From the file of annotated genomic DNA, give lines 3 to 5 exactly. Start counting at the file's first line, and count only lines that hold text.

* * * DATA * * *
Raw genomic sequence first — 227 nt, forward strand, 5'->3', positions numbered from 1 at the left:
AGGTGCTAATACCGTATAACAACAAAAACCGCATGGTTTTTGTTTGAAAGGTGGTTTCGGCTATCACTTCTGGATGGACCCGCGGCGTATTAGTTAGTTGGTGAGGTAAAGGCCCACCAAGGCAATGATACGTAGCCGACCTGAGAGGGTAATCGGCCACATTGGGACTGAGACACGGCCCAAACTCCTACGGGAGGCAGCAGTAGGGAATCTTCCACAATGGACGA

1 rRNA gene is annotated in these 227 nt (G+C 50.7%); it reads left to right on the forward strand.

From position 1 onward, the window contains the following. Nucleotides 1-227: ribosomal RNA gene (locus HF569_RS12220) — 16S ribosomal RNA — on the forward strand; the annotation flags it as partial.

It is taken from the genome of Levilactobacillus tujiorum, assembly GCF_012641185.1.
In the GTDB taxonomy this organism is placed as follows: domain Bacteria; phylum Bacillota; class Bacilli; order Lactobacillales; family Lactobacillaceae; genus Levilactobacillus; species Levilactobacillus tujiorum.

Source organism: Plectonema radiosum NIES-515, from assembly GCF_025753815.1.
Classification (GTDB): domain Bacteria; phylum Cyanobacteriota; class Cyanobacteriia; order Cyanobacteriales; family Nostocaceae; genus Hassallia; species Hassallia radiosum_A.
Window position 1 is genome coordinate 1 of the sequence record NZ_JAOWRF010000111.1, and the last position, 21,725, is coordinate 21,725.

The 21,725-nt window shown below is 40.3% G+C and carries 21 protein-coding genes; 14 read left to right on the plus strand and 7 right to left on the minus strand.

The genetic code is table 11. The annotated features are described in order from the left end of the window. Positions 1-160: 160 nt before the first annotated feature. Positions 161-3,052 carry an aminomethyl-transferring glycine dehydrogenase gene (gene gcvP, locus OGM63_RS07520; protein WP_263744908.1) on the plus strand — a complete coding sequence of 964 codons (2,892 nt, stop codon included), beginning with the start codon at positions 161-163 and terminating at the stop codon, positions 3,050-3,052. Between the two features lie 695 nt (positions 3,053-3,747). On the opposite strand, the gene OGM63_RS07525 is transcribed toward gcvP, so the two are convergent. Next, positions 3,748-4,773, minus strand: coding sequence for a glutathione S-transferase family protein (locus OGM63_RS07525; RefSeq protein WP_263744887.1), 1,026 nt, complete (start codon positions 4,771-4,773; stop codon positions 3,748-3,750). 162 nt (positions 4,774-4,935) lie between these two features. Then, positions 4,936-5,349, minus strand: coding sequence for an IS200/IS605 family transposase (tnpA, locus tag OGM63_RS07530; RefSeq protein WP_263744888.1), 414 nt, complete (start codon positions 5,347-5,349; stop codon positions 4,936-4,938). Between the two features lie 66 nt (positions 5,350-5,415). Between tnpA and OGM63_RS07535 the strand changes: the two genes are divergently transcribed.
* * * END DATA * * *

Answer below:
1 rRNA gene is annotated in these 227 nt (G+C 50.7%); it reads left to right on the forward strand.

From position 1 onward, the window contains the following. Nucleotides 1-227: ribosomal RNA gene (locus HF569_RS12220) — 16S ribosomal RNA — on the forward strand; the annotation flags it as partial.

It is taken from the genome of Levilactobacillus tujiorum, assembly GCF_012641185.1.